Torvik?

Sunday, November 4, 2018

First Impressions

After getting my first view of Bucky on Friday I thought I would get up some thoughts. My predictions for football this season have been complete shit, so it's time to turn to basketball.

Davison looks great. He dove to the rim over and over and got layups and free throws as a result. He lead the team in fouls drawn (new stat being tracked on UWbadgers.com that I love) and had 8 free throw attempts. Throw in 3 assists, no turnovers and 2 steals and it was a solid performance. He threw up a couple ill advised jumpers that UW didn't need, but after being forced to shoot those all last year out of desperation, it is not surprising that it may take some time to get that out of his system.

Happ had less than 23 minutes but looked very Happ like when he was out there. I'll talk about the 3s, since everything else was par for the course. He had 3 attempts and made one. The first miss was awful, and the second miss just rattled out. I hope he does not go the same way as Nigel and start jacking 3s at a rate of 3 per game. The shot still doesn't look good. I will be surprised if he takes them on a regular basis, and even more surprised if he makes them. Hopefully if the shooting is improved, we will see the results at the free throw line instead.

Reuvers played less than 17 minutes but picked up 4 fouls. When he wasn't fouling he was pretty productive on both ends. He had a play in the first half when he got bodied in the lane, but was still able to finish through contact. He wouldn't have made that shot last year. While he will start the halves with Happ, it looks like the intent will be to give both plenty of time on the floor as the primary post player in a rotation.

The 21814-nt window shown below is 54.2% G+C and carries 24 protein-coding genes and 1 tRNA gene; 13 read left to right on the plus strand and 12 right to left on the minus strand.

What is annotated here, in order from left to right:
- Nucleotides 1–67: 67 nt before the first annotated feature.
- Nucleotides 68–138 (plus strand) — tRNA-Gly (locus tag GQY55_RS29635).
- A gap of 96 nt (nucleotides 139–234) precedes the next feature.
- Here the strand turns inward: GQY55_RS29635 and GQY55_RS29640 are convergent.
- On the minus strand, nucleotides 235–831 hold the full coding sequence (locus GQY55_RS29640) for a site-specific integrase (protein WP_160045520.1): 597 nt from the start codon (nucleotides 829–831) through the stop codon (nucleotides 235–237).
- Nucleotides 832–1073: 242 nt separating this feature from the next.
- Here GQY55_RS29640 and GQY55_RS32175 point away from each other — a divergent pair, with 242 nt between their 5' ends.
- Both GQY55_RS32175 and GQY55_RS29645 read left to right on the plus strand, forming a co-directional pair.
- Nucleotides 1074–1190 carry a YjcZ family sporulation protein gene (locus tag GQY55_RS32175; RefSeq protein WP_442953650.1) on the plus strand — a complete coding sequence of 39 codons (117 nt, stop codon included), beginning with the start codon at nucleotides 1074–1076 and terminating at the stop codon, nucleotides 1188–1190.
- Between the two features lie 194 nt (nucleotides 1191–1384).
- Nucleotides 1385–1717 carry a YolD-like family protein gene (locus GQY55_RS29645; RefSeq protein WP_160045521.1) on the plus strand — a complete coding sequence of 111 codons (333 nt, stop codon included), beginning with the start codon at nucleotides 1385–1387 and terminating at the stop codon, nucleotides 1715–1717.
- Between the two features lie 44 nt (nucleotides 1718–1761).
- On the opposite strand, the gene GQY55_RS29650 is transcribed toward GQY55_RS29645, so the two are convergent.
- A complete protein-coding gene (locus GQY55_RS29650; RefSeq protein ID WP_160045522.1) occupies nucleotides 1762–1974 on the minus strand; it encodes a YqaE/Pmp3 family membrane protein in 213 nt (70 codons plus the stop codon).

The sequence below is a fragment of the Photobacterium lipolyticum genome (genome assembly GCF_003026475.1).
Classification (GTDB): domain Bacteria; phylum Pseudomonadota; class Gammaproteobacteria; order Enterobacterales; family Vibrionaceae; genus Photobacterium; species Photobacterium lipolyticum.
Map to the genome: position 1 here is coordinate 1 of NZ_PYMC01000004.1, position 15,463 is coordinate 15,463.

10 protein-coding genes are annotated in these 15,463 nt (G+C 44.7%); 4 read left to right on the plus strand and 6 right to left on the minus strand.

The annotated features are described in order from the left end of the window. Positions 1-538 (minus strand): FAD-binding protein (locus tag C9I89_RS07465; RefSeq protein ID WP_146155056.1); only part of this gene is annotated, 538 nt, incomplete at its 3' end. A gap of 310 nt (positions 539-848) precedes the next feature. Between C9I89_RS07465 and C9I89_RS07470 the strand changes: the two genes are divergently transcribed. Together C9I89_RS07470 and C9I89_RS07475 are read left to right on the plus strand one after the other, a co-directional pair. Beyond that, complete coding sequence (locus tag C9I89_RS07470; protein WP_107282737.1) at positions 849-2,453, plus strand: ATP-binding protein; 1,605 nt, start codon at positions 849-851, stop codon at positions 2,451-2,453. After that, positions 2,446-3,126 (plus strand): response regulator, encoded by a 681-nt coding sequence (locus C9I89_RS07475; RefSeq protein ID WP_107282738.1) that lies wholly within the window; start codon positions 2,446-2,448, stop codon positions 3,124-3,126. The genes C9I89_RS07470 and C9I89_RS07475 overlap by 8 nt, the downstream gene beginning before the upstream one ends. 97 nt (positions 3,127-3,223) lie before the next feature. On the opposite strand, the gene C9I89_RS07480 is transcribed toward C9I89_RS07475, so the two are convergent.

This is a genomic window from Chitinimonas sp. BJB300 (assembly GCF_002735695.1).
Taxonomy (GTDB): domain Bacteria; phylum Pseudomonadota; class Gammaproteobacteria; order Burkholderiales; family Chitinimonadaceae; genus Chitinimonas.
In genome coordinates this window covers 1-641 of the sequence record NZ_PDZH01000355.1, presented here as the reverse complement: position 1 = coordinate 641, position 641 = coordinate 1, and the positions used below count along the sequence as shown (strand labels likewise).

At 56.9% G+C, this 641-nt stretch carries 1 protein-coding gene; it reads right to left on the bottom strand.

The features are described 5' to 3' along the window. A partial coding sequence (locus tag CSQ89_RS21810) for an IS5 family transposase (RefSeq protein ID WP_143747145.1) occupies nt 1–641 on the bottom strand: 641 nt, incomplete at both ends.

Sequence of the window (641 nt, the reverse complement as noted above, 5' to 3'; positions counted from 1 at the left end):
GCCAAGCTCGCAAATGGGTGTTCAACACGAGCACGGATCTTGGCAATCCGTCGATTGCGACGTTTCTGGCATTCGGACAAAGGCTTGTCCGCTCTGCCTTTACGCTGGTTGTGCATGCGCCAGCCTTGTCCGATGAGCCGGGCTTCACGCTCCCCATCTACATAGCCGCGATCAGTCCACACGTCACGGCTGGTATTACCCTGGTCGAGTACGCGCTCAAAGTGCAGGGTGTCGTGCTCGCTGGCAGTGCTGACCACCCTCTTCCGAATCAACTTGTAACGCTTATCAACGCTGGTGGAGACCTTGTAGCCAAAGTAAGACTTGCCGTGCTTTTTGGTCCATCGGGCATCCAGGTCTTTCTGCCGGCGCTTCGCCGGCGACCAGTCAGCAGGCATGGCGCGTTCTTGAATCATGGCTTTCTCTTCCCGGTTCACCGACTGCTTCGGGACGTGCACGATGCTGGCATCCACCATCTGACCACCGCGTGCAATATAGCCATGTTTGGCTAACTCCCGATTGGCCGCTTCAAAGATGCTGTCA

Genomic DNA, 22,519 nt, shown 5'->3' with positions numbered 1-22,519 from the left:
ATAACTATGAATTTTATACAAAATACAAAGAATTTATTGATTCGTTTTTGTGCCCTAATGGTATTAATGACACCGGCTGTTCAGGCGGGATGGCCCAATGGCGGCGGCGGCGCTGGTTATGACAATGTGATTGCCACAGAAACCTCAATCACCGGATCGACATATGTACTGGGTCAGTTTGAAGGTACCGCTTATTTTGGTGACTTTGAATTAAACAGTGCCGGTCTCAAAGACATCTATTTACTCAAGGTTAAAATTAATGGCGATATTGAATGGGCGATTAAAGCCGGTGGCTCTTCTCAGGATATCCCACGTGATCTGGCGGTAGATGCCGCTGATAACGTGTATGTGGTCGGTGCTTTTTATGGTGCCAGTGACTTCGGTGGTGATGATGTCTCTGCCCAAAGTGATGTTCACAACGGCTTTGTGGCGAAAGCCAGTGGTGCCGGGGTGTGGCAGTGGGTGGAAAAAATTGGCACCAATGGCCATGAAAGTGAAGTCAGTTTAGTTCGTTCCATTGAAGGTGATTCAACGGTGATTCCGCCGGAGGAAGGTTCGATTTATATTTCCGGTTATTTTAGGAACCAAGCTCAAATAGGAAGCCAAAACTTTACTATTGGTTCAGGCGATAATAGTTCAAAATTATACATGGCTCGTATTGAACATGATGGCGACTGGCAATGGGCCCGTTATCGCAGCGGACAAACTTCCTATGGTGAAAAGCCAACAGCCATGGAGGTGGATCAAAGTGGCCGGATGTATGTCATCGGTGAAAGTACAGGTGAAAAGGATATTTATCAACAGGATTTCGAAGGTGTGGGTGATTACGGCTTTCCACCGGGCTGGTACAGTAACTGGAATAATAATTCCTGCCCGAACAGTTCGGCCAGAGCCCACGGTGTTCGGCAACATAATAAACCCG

My buddy's dad asked me how did Iverson look, and I said "active". For the first 15 minutes of the first half he was everywhere, and I thought to myself this is the guy we have been waiting for, for the last 3 years. He finished in the post with his left hand, he was great guarding the perimeter, and I said if he can keep this up and not turn the ball over he could be great this year. Then he turned the ball over twice in 4 minutes. He finished leading the team in shot attempts (12), and had 3 assists and 3 turnovers in just 20 minutes. Active.

Trice and King looked about the same as they did before they got hurt last year. Trice is fitting back into running the team after they had to figure out how to do that without him last year. King airballed his first attempt and looked shaky early, but got more comfortable as the game went on. Both just need time to get their feet under them and find their role again. King sure looks like he could be the best guy on the court at some point in his career. There are a lot of tools there.